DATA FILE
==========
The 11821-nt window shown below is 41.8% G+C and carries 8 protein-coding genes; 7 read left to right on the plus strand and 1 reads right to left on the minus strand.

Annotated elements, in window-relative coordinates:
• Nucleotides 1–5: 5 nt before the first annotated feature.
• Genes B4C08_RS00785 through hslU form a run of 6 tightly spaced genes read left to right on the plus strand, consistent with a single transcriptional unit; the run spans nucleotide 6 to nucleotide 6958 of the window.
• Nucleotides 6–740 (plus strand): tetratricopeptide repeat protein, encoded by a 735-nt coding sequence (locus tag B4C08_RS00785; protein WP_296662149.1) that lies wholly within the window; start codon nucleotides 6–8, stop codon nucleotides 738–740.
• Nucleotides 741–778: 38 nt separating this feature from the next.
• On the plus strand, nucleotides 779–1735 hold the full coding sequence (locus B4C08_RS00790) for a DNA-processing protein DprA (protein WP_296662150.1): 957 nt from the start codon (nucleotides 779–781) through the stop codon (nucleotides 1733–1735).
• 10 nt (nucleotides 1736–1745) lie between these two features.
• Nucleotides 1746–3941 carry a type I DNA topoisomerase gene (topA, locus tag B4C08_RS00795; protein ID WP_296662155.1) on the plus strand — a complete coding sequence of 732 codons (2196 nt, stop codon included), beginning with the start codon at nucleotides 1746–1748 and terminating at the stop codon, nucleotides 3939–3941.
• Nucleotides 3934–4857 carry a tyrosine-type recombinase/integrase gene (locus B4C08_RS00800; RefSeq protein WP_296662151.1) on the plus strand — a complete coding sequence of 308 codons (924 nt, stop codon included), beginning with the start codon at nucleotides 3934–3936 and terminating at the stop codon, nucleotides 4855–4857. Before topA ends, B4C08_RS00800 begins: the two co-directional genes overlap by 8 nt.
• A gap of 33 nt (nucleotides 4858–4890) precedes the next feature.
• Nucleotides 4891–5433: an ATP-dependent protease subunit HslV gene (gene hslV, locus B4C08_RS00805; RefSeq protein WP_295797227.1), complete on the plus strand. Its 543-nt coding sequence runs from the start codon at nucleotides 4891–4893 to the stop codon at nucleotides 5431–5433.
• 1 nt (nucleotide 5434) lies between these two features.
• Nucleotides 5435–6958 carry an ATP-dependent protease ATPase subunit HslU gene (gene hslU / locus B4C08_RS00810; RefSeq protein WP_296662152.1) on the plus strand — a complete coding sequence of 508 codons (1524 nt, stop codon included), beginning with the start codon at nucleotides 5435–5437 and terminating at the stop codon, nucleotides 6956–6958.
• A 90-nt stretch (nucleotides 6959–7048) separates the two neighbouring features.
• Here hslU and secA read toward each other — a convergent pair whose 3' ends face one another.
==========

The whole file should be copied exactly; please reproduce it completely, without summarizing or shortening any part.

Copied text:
The 11821-nt window shown below is 41.8% G+C and carries 8 protein-coding genes; 7 read left to right on the plus strand and 1 reads right to left on the minus strand.

Annotated elements, in window-relative coordinates:
• Nucleotides 1–5: 5 nt before the first annotated feature.
• Genes B4C08_RS00785 through hslU form a run of 6 tightly spaced genes read left to right on the plus strand, consistent with a single transcriptional unit; the run spans nucleotide 6 to nucleotide 6958 of the window.
• Nucleotides 6–740 (plus strand): tetratricopeptide repeat protein, encoded by a 735-nt coding sequence (locus tag B4C08_RS00785; protein WP_296662149.1) that lies wholly within the window; start codon nucleotides 6–8, stop codon nucleotides 738–740.
• Nucleotides 741–778: 38 nt separating this feature from the next.
• On the plus strand, nucleotides 779–1735 hold the full coding sequence (locus B4C08_RS00790) for a DNA-processing protein DprA (protein WP_296662150.1): 957 nt from the start codon (nucleotides 779–781) through the stop codon (nucleotides 1733–1735).
• 10 nt (nucleotides 1736–1745) lie between these two features.
• Nucleotides 1746–3941 carry a type I DNA topoisomerase gene (topA, locus tag B4C08_RS00795; protein ID WP_296662155.1) on the plus strand — a complete coding sequence of 732 codons (2196 nt, stop codon included), beginning with the start codon at nucleotides 1746–1748 and terminating at the stop codon, nucleotides 3939–3941.
• Nucleotides 3934–4857 carry a tyrosine-type recombinase/integrase gene (locus B4C08_RS00800; RefSeq protein WP_296662151.1) on the plus strand — a complete coding sequence of 308 codons (924 nt, stop codon included), beginning with the start codon at nucleotides 3934–3936 and terminating at the stop codon, nucleotides 4855–4857. Before topA ends, B4C08_RS00800 begins: the two co-directional genes overlap by 8 nt.
• A gap of 33 nt (nucleotides 4858–4890) precedes the next feature.
• Nucleotides 4891–5433: an ATP-dependent protease subunit HslV gene (gene hslV, locus B4C08_RS00805; RefSeq protein WP_295797227.1), complete on the plus strand. Its 543-nt coding sequence runs from the start codon at nucleotides 4891–4893 to the stop codon at nucleotides 5431–5433.
• 1 nt (nucleotide 5434) lies between these two features.
• Nucleotides 5435–6958 carry an ATP-dependent protease ATPase subunit HslU gene (gene hslU / locus B4C08_RS00810; RefSeq protein WP_296662152.1) on the plus strand — a complete coding sequence of 508 codons (1524 nt, stop codon included), beginning with the start codon at nucleotides 5435–5437 and terminating at the stop codon, nucleotides 6956–6958.
• A 90-nt stretch (nucleotides 6959–7048) separates the two neighbouring features.
• Here hslU and secA read toward each other — a convergent pair whose 3' ends face one another.